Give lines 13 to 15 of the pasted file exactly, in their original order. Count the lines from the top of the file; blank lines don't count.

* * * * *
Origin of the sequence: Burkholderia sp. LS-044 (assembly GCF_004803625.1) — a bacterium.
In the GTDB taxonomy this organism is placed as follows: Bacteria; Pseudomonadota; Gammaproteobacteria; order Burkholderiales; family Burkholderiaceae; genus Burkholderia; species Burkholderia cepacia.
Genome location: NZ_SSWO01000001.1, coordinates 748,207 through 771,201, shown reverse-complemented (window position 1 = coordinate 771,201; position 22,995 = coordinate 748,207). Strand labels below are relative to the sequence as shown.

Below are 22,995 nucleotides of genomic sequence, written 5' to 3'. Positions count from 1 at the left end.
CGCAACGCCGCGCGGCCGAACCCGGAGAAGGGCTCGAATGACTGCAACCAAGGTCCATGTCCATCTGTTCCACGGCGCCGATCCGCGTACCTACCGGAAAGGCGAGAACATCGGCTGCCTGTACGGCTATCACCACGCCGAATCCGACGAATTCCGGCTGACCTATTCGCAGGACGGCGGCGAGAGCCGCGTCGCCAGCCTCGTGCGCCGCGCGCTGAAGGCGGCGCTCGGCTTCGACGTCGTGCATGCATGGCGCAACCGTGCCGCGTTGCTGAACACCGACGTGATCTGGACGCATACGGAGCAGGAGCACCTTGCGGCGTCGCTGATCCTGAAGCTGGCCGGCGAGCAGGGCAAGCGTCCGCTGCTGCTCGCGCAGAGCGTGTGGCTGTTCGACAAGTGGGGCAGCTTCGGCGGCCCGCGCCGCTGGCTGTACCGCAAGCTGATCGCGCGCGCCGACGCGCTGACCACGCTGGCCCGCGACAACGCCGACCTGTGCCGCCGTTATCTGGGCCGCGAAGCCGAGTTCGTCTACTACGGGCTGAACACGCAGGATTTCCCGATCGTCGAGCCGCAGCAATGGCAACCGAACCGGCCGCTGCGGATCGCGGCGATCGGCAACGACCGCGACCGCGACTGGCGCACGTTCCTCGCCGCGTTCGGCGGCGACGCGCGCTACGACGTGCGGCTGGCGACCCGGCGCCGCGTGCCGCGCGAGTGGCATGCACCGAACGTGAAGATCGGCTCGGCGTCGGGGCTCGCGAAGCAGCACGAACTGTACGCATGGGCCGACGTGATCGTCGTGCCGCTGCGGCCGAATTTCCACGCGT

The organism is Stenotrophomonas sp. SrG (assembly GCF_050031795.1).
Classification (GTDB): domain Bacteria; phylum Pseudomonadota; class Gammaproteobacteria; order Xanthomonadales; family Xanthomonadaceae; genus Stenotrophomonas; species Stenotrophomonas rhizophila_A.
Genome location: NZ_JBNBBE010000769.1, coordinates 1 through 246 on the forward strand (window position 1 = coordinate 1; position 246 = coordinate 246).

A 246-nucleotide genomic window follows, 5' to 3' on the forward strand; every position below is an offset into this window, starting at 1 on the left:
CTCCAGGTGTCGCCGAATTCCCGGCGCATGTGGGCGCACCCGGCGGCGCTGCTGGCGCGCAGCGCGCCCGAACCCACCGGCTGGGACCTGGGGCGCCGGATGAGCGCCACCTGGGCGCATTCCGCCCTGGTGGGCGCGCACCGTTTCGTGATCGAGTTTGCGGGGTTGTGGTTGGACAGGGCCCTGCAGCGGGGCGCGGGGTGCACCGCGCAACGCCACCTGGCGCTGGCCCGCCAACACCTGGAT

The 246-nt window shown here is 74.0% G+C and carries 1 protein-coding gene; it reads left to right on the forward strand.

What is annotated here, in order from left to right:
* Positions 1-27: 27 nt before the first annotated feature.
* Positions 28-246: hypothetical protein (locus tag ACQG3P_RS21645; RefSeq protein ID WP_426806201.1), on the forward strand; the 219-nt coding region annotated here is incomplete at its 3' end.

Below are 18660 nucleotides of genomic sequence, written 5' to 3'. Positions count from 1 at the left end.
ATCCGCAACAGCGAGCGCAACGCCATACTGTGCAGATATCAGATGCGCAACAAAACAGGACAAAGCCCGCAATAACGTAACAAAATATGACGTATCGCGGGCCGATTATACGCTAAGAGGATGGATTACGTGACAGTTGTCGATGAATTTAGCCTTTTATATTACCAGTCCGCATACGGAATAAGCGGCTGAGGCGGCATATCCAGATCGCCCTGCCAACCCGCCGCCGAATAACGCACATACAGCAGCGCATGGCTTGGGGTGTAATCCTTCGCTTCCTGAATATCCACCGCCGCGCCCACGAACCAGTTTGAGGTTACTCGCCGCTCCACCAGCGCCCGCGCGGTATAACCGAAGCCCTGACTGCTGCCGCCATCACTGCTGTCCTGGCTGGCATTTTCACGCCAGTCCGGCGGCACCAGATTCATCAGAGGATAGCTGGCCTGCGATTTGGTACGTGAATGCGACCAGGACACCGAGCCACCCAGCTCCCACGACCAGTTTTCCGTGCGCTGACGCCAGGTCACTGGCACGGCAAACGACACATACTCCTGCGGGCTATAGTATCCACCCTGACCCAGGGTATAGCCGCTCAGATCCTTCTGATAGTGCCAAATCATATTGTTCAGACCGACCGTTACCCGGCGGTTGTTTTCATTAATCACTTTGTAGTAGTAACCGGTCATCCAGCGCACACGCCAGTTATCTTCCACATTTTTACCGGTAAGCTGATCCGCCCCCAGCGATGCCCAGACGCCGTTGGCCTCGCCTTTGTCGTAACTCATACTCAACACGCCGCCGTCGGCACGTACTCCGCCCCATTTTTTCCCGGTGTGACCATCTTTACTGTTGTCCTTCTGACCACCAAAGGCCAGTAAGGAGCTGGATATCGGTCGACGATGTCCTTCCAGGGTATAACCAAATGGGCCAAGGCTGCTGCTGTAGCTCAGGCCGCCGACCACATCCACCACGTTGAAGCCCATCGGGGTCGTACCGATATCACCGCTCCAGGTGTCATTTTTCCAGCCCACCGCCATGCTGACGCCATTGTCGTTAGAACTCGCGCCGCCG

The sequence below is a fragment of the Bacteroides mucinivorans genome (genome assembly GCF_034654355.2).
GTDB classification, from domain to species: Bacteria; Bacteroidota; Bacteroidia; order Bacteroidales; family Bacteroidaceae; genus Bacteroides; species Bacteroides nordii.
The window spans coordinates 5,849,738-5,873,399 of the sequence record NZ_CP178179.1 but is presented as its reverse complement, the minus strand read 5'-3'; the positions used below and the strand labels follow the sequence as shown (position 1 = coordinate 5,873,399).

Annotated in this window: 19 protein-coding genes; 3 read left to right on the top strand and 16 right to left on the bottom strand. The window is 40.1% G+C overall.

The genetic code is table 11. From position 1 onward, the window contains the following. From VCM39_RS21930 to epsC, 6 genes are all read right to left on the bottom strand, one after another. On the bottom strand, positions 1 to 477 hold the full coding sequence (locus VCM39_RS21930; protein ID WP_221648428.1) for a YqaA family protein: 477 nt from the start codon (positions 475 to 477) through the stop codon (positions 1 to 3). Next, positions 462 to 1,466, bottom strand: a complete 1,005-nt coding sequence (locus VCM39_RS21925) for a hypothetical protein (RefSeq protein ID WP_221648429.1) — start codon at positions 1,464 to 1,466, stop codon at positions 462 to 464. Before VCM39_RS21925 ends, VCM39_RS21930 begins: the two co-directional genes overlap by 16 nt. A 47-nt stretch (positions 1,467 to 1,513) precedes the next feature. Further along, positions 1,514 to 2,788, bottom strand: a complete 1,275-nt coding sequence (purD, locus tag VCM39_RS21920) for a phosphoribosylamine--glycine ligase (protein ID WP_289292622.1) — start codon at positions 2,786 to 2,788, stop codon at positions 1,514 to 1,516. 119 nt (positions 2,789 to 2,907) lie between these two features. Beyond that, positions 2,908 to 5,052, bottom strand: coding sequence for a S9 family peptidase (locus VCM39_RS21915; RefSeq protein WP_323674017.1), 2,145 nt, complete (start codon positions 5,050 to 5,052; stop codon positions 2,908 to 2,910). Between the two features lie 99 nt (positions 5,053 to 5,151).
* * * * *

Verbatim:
* Positions 1-27: 27 nt before the first annotated feature.
* Positions 28-246: hypothetical protein (locus tag ACQG3P_RS21645; RefSeq protein ID WP_426806201.1), on the forward strand; the 219-nt coding region annotated here is incomplete at its 3' end.

Below are 18660 nucleotides of genomic sequence, written 5' to 3'. Positions count from 1 at the left end.